Dicalcium phosphate cements (brushite and monetite) are resorbable biomaterials with osteoconductive potential for bone repair and regeneration that have yet to gain widespread commercial use. Brushite can be converted to monetite by heat treatments additionally resulting in various changes in the physico-chemical properties. However, since conversion is most commonly performed using autoclave sterilisation (wet heating), it is uncertain whether the properties observed for monetite as a result of heating brushite under dry conditions affect resorption and bone formation favourably. This study was designed to produce monetite grafts of differing physical form by autoclaving and dry heating (under vacuum) to be compared with brushite biomaterials in an orthotopic pre-clinical implantation model in rabbit for 12weeks. It was observed that monetite grafts had higher porosity and specific surface area than their brushite precursors. The autoclaved monetite grafts had compressive strength reduced by 50% when compared with their brushite precursors. However, the dry heat converted monetite grafts had compressive strength comparable with brushite. Results from in vivo experiments revealed that both types of monetite graft materials resorbed faster than brushite and more bone formation was achieved. There was no significant difference in the amount of bone formed between the two types of monetite grafts. The implanted brushite grafts underwent phase transformation to form hydroxyapatite, which ultimately limited bioresorption. However, this was not observed in both types of monetite grafts. In summary, both autoclaving and dry heating the preset brushite cement grafts resulted in monetite biomaterials which were more resorbable with potential to be investigated and optimized for orthopaedic and maxillofacial bone repair and regeneration applications.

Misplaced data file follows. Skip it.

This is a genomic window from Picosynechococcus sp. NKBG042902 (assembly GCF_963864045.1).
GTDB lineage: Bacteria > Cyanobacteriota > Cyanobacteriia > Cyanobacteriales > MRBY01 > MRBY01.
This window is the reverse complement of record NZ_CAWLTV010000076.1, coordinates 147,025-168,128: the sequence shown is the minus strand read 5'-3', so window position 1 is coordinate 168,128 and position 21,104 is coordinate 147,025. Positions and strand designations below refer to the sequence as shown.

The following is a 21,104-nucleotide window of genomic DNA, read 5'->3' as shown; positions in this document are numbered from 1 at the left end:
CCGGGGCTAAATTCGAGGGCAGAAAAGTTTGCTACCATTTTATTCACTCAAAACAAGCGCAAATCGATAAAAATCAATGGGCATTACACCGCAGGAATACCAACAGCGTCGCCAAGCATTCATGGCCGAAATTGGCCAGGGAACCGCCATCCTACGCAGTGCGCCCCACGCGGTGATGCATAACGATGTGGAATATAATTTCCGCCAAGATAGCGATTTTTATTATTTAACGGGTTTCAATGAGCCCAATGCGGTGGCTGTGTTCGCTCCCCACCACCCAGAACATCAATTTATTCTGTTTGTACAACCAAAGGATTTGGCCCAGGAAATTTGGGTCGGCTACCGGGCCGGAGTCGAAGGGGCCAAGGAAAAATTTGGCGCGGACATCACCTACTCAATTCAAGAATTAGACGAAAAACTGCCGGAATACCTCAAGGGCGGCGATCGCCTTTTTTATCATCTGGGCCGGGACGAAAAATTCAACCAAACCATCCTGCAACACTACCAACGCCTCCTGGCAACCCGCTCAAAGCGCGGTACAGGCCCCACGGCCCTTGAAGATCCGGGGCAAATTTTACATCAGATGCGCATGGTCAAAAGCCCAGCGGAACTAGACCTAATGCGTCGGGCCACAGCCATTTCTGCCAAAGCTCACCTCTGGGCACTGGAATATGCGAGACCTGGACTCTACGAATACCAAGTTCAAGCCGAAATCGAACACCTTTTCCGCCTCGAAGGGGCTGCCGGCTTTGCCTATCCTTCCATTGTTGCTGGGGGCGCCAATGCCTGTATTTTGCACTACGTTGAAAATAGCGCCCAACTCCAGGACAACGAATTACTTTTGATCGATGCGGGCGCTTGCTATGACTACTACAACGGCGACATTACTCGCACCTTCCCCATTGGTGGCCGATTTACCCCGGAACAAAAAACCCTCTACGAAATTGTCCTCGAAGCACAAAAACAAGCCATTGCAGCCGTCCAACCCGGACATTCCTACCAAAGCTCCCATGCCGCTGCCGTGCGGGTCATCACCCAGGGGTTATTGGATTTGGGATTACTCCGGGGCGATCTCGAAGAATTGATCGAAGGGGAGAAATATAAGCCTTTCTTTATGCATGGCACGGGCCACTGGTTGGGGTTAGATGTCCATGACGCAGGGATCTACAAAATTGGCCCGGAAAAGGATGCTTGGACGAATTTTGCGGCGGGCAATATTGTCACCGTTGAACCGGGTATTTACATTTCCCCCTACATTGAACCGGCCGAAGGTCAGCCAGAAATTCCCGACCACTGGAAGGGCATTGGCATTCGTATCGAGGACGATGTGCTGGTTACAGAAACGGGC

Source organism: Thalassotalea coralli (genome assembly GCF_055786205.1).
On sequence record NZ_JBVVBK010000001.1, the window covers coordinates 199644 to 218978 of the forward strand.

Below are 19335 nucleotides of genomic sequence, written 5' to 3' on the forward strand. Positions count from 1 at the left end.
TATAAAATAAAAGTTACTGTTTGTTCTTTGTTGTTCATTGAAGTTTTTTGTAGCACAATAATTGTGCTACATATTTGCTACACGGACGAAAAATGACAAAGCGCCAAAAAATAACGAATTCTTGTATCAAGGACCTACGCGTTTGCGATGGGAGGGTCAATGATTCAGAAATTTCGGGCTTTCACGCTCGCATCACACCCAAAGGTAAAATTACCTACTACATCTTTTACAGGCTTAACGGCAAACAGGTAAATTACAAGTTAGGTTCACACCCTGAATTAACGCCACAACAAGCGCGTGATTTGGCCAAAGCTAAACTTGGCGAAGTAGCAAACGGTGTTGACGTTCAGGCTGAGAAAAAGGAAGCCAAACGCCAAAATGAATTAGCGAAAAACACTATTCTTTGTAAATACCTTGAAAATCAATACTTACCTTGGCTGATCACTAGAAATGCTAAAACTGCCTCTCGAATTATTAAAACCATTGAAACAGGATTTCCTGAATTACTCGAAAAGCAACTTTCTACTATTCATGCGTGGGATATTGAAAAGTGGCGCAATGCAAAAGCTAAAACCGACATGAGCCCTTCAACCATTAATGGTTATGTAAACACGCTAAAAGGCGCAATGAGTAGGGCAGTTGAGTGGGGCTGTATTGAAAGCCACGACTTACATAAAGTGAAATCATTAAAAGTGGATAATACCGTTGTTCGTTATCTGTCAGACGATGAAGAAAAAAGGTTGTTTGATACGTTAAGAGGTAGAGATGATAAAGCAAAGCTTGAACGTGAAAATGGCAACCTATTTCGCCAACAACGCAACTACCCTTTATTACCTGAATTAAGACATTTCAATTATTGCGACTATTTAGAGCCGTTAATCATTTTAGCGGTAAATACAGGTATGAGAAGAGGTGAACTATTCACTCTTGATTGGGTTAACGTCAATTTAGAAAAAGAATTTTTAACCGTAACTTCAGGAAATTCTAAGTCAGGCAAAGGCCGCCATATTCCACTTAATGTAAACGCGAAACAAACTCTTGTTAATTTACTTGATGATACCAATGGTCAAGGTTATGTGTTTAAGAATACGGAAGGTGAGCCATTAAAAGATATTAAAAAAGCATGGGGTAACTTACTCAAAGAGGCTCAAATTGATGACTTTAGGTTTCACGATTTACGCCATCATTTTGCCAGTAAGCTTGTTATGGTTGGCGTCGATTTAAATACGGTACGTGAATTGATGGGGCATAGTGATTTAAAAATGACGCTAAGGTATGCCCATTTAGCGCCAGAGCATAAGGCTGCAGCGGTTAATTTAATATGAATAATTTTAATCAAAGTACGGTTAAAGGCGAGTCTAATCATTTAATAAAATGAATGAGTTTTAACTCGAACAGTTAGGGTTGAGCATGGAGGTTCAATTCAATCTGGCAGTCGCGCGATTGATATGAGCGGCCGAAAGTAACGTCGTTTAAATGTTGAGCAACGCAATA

Statement of significance: We present in this original research article a comparison between dicalcium phosphate cement based grafts (brushite and 2 types of monetite grafts prepared by wet and dry thermal processing) with regards to resorption and bone formation in vivo after orthotopic implantation in rabbit condylar femural region. To the best of our knowledge this is the first in vivo study that reports a comparison resorption and bone formation using brushite and two types of monetite biomaterials. Also, we have included in the manuscript a summary of all the in vivo studies performed on brushite and monetite biomaterials to date. This includes cement composition, physical properties (porosity and surface area), implantation and histomorphometrical details such as animal species, site of implantation, observation period, percentage bone tissue formation and residual graft material. In addition, we calculated the percentage resorption of graft materials based upon various implantation sites and included that into the discussion section. The results of this original research provides greater understanding of the resorption processes of dicalcium phosphate based grafts, allowing preparation of bone substitute materials with more predictable resorption profiles in future.
Keywords: Bone formation; Brushite; Dicalcium phosphate; In vivo; Monetite; Orthotopic; Resorption.
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